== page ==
(FORT INDIANTOWN GAP, PA.) - "No plan survives contact with the enemy." This piece of battlefield wisdom has been passed down over the years after being introduced by military strategist Helmuth von Moltke. I witnessed this axiom in action on several occasions while deployed overseas to Iraq and Afghanistan, but also as the functional lead overseeing the development of the Army's next generation HR and talent management system. Not only did I observe how the best laid plans were disrupted by changing realities, but I also experienced firsthand the power of aggressive, agile teams to overcome our challenges and deliver capabilities that will revolutionize the HR business throughout the Army.

Forging the Future of Army HR and Talent Management.

The Integrated Personnel and Pay System -- Army (IPPS-A) is the Army's next-generation HR and talent management system that, for the first time ever, integrates all one million Soldiers into a single system. IPPS-A provides increased visibility, talent management capabilities, and auditability to all three Army Components. The system delivers enhanced transparency and access to Soldier records and personnel actions like never before. It provides time-saving, self-service tools to Total Force Soldiers, Commanders and HR professionals and enables mobile capabilities.

IPPS-A grew out of earlier attempts by the Department of Defense to modernize the military's HR enterprise. The Army, realizing its own unique personnel and talent management requirements, set out to standardize and reduce over 200 HR and pay systems that were being used across the Army National Guard, Reserve and Active components to process routine transactions. As mandated by the Army's Total Force policy, IPPS-A standardizes business practices, provides authoritative data for military personnel, and facilitates a continuum of services across all three Components.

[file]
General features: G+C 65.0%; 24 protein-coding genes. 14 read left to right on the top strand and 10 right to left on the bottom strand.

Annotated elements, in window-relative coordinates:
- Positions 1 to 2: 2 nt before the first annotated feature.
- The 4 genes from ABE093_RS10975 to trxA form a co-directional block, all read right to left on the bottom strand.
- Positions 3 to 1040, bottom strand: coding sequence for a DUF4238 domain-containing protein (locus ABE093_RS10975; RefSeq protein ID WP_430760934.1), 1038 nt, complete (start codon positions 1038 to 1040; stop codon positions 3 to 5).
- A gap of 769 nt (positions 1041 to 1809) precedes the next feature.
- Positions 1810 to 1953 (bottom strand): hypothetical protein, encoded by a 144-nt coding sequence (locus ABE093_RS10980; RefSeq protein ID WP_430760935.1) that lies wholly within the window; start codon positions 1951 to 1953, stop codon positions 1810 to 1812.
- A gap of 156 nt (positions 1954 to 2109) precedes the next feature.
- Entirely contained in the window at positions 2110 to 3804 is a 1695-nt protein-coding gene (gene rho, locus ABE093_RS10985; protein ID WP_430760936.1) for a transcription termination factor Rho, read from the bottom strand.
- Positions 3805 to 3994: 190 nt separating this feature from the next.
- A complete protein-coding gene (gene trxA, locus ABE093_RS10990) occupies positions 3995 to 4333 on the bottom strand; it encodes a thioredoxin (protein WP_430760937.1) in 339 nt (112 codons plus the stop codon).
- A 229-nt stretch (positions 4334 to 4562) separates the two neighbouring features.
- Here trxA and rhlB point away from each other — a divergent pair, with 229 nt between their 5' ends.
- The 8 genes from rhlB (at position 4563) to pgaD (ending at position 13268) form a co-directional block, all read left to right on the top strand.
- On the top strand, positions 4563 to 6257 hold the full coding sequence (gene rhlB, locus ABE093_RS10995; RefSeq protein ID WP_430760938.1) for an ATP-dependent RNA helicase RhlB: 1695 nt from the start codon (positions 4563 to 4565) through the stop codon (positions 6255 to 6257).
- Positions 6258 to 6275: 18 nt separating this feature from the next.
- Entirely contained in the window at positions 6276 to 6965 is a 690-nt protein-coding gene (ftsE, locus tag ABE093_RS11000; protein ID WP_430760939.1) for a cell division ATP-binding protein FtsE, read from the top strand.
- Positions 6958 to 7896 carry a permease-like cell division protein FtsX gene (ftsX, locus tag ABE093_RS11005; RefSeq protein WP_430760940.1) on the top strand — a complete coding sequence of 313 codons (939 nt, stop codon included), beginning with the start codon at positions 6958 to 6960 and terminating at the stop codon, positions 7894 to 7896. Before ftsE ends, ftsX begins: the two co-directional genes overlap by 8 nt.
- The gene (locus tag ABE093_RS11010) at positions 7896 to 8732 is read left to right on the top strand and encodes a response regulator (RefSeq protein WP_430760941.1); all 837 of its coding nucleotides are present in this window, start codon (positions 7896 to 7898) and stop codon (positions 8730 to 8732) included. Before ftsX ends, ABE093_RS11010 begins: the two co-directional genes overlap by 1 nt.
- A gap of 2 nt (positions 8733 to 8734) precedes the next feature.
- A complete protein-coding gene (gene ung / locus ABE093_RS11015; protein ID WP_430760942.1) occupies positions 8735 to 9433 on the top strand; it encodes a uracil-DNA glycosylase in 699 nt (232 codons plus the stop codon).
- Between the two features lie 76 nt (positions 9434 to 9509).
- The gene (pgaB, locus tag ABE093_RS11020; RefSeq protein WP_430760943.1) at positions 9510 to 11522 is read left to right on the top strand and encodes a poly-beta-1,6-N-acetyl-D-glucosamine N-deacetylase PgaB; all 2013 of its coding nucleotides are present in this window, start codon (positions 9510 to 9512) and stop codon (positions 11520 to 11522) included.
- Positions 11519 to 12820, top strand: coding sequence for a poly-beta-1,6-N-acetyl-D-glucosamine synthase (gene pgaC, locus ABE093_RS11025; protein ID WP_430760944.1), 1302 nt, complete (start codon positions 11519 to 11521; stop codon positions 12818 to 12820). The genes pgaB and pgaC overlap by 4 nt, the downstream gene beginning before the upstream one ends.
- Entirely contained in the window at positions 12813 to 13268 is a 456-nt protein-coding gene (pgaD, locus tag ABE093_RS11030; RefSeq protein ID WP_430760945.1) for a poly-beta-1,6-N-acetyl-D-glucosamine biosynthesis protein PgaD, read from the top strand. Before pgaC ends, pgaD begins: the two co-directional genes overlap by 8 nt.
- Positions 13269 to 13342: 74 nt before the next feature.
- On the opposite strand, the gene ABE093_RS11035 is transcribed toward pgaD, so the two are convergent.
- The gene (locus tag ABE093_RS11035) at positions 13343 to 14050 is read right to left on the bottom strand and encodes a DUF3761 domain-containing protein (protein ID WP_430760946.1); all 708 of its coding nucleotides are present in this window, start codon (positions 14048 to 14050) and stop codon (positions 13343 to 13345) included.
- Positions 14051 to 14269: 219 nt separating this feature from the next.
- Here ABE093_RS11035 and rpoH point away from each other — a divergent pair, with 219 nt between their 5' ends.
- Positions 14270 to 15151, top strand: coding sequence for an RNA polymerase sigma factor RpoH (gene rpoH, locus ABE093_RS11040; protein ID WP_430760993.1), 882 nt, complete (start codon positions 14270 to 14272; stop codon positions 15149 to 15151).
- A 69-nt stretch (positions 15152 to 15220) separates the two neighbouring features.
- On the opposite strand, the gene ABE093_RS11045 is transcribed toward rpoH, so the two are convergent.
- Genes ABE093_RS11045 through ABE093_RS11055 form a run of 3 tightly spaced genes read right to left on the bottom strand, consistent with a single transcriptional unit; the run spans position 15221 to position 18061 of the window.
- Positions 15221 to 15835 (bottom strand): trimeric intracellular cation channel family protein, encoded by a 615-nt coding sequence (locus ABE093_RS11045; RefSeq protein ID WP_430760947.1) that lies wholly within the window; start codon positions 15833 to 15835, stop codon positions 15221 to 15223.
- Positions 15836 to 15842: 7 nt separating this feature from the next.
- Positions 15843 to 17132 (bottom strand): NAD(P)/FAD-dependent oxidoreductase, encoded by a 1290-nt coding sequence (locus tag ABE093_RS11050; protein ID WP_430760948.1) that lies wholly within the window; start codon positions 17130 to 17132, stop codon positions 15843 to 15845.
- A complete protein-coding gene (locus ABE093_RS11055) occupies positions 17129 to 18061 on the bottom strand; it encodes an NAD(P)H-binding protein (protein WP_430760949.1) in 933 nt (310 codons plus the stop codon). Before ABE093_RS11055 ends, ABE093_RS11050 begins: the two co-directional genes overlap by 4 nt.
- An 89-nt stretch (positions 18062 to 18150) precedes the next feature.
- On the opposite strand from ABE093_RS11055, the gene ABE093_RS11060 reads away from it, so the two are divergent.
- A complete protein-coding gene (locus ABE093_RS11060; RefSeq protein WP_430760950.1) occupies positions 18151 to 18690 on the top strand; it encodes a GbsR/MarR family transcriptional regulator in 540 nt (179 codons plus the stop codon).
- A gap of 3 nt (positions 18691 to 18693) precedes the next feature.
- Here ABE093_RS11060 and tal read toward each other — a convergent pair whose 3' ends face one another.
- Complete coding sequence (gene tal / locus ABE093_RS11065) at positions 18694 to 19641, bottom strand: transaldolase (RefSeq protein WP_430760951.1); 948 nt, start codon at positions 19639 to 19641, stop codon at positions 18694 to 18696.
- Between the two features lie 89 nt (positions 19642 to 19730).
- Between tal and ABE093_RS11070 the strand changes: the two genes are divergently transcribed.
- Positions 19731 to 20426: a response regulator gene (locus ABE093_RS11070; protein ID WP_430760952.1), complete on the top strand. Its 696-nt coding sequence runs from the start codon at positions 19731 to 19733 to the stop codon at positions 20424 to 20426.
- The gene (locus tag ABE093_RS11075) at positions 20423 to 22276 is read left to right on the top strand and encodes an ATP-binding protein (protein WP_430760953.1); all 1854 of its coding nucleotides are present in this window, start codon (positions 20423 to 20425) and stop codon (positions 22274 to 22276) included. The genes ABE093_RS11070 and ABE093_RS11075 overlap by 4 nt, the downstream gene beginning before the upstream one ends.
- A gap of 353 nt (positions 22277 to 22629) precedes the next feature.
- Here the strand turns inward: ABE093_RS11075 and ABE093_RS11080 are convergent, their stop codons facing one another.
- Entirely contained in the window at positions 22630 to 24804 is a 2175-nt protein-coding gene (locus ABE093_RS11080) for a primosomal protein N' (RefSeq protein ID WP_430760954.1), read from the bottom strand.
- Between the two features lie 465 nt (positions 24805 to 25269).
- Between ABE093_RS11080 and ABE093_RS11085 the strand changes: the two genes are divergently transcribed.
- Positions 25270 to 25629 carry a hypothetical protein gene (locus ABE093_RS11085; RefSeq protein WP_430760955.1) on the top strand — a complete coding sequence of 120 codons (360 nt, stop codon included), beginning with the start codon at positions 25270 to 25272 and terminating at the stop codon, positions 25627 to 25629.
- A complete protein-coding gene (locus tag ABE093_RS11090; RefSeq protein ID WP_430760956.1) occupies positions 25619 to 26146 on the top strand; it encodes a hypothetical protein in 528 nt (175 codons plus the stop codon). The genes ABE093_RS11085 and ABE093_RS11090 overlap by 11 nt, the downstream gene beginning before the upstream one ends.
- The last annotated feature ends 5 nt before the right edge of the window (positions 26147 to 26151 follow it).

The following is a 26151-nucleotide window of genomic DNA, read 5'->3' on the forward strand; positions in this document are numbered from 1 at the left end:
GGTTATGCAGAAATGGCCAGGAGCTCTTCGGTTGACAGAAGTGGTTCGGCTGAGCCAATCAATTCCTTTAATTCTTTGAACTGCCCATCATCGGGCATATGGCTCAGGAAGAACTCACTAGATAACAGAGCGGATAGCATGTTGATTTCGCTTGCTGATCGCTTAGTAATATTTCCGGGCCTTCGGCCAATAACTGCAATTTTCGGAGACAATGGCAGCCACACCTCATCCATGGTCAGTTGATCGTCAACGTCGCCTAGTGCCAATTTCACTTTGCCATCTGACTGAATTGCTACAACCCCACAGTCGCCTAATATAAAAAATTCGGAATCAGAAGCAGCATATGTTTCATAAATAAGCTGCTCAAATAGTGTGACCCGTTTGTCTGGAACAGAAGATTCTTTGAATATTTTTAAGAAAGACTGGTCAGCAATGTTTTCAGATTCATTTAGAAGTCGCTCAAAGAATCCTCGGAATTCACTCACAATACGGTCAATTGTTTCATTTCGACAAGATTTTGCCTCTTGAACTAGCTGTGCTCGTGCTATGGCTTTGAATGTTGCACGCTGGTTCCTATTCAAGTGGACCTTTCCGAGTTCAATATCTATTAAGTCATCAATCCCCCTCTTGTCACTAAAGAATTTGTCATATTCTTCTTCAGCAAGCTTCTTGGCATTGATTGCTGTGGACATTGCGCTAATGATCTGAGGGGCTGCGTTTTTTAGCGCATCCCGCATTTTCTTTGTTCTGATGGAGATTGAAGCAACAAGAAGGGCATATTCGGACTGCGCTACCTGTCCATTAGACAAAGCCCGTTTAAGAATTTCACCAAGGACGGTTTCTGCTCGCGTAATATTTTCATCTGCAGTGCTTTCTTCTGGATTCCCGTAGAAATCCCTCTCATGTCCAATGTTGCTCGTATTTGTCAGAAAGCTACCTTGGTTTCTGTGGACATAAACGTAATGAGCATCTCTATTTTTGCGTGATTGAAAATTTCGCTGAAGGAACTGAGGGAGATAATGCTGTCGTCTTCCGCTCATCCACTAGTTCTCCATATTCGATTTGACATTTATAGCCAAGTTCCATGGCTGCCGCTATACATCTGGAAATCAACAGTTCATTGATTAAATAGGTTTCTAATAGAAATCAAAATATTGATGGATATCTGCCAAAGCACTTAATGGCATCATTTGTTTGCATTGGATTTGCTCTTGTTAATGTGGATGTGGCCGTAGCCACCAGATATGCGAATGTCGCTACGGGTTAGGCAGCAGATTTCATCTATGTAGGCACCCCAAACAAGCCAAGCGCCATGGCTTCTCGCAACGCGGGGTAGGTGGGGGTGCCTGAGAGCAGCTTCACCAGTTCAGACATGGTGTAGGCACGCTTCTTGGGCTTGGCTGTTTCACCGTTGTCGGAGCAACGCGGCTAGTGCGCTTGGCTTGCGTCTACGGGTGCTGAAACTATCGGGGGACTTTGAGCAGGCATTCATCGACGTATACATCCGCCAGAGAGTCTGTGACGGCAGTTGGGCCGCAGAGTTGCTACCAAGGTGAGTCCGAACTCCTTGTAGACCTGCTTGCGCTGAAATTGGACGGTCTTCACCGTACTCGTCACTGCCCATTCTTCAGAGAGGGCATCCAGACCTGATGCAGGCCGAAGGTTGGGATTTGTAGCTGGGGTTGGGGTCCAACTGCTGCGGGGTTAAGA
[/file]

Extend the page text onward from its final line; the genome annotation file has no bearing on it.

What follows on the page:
Since its inception, the IPPS-A program has made significant progress towards building a system that will usher in a new era of HR and talent management in the Army. Stakeholder engagement is critical to this effort. In the last two years alone, we have executed over 400 engagements with stakeholders throughout the Total Force Army, as well as with key influencers throughout the Department of Defense and Congress. These engagements included technical reviews of the system, software demonstrations, deployment briefs, functionality working groups, and other events. We captured and applied feedback from stakeholders who will use IPPS-A as part of their day-to-day activities, leveraging the unique insights of Total Force Soldiers and Army civilians at all levels.

The Drive to Build Release 2 for the National Guard.

IPPS-A is currently on course to be deployed throughout the Army National Guard. In January 2019, the Army fielded IPPS-A to the Pennsylvania National Guard and tested the system in a Limited User Test (LUT). Pennsylvania National Guard Soldiers integrated IPPS-A into their daily HR operations and put the system through its paces. The test was successful. Now, we are preparing the next states -- including Virginia, Maryland and the District of Columbia -- to receive the system. We expect full deployment of IPPS-A throughout the Army National Guard by early 2020.